A series of photographs about the present-day activities hosted in ‘Nummelan Työväentalo Rientola’ or ‘People’s House’, Nummela, Finland.
During the 19th century, labour movements were gaining momentum across Europe. The first People’s House was built at the end of 19th century in Russian Empire and soon this became a popular practice in different countries in Europe. They were primarily built to organize social and cultural activities for working class people. At the beginning of the 20th century, thousands of such People’s House or Työväentalo were built in Finland for the same purpose.
However, during the Finnish Civil War in 1918, the use of People’s Houses gained a violent ambience as many of these buildings were used as headquarters of the Finnish Red Guards or a place to hold prisoners. For example: a group of 8 people were imprisoned by the Reds in the People’s House in Nummela and later executed .
As the Red Guards lost the war and the memory of violence remained in some people’s minds, many of the People’s Houses were still under the threat of vandalism even long after the civil war, and needed active civilian guarding.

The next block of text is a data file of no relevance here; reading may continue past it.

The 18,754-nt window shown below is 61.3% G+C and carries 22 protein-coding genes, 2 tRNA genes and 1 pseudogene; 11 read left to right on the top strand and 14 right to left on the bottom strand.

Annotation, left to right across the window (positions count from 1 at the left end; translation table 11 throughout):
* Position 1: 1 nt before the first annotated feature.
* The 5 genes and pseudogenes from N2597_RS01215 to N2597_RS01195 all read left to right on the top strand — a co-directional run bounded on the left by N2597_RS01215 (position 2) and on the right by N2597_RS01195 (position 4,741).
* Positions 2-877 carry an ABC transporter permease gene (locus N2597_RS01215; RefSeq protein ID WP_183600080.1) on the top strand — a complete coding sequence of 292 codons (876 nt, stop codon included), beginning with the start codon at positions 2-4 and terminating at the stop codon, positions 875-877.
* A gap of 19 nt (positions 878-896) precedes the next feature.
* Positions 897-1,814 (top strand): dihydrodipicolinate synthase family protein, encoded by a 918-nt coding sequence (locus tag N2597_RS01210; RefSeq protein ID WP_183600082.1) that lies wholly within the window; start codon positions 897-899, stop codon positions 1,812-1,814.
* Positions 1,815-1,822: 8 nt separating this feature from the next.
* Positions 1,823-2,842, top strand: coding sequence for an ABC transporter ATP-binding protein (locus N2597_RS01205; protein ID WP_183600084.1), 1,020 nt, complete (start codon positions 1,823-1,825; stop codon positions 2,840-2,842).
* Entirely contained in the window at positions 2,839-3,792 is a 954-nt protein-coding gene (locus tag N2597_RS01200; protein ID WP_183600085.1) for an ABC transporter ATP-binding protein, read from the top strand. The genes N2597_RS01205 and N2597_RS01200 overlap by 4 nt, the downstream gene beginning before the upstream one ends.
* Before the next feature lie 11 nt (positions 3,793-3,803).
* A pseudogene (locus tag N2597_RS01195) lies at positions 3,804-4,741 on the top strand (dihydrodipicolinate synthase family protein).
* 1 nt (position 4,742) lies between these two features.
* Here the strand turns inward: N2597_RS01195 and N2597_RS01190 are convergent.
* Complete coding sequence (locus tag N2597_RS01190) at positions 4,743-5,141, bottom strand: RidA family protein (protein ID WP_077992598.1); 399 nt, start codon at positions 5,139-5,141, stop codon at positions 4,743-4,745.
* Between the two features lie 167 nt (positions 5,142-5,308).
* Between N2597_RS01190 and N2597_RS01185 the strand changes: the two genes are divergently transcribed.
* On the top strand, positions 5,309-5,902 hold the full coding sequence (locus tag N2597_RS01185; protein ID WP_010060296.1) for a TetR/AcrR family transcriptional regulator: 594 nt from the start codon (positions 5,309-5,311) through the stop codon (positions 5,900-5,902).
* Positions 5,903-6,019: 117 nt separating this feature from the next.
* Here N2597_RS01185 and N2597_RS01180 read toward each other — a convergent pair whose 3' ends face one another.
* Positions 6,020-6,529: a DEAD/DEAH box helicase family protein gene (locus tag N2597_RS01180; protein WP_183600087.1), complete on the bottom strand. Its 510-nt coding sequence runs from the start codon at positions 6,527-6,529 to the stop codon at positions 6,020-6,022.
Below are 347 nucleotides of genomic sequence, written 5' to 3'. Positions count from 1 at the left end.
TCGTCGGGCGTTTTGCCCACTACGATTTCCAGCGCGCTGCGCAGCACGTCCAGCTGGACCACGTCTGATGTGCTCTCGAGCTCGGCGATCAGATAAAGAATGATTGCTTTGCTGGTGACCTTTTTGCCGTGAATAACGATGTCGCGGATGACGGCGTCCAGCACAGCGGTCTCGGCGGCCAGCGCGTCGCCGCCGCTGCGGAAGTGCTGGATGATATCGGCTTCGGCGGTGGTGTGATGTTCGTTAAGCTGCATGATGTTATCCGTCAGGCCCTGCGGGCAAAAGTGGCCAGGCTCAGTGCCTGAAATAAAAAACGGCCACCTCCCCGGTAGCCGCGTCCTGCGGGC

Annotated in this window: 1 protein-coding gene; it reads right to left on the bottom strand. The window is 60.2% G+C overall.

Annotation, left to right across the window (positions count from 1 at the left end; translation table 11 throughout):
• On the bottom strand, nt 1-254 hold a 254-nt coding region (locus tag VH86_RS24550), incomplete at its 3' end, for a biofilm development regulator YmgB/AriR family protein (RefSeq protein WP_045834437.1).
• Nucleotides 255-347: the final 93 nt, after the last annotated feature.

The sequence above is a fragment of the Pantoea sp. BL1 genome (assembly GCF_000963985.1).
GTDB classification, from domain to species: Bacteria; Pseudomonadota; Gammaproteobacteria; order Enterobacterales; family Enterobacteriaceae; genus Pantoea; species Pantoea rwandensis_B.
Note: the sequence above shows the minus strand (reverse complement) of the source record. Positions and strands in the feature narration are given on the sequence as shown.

This series of photographs is a display of regained trust and acceptability among civilians towards the People’s House as a social platform. Similarly, many of these People’s Houses in Finland are again being used for the welfare of the society, by eliminating political and class division.
The People’s Houses’ shift back to become a constructive part of the society sends a clear message that peace can be achieved when people come together.
 Marko Paavilainen, Murhatut Veljet : Valter, William ja Ivar Thomén Elämä ja kuolema (Helsinki: Kustannusosakeyhtiö Siltala, 2016).